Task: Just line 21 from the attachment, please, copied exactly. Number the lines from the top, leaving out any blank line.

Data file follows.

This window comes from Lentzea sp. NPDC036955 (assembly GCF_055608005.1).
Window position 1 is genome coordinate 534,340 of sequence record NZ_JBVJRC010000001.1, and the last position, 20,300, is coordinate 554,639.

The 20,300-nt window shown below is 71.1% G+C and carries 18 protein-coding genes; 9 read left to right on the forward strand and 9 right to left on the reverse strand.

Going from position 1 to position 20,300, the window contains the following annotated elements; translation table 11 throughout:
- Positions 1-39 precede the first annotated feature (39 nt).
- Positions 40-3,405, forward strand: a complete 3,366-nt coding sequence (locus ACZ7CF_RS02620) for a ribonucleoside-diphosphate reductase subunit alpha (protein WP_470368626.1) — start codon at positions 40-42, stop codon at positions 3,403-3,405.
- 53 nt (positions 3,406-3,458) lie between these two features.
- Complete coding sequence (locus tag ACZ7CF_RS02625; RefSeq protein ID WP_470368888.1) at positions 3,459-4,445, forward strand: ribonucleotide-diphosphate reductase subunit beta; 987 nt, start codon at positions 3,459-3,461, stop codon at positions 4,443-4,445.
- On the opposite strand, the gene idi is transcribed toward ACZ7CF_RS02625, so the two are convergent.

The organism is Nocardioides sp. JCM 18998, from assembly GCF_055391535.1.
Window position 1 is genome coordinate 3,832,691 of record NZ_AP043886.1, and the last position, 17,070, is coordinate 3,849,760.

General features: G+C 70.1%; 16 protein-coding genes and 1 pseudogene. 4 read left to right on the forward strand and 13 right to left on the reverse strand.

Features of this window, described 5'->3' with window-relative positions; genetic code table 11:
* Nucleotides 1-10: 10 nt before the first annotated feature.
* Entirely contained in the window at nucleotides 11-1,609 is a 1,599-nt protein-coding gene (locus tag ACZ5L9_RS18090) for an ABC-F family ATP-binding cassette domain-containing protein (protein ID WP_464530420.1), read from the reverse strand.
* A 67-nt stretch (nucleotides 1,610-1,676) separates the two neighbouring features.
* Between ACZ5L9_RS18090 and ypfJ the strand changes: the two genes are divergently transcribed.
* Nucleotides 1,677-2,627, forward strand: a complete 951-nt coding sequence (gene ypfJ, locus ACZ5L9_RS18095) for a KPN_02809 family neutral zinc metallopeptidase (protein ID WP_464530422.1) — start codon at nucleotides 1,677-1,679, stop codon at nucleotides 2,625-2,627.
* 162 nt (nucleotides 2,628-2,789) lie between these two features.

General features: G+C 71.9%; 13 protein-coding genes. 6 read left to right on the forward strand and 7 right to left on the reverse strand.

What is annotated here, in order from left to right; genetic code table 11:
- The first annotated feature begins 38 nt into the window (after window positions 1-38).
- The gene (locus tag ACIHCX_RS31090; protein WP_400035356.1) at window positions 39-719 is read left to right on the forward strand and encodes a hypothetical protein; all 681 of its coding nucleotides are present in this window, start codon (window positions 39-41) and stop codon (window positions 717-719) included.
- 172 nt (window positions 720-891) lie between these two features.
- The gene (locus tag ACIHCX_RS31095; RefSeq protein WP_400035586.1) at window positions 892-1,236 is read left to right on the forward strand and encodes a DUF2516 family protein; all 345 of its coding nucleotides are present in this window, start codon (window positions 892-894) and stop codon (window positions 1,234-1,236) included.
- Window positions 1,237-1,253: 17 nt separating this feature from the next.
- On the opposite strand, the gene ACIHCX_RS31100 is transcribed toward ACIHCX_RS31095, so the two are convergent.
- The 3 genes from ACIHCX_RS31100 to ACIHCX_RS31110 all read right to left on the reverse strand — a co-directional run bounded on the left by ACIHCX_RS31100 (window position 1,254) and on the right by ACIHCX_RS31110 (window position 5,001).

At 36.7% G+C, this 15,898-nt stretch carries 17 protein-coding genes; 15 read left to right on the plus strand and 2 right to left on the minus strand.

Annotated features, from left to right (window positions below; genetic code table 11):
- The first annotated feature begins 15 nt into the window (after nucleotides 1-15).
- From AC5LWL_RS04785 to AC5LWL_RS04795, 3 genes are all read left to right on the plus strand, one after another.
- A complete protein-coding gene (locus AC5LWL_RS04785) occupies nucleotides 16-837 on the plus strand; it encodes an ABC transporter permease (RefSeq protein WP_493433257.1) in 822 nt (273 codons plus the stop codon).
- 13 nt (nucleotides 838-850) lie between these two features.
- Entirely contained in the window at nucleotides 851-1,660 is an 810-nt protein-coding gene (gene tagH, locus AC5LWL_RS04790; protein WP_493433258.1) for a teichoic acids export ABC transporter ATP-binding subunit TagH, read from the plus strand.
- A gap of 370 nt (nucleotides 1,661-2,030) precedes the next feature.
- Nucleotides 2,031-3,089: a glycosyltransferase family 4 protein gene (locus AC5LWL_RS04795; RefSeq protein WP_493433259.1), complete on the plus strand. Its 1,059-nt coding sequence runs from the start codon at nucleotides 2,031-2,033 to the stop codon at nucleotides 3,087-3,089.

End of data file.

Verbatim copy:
What is annotated here, in order from left to right; genetic code table 11: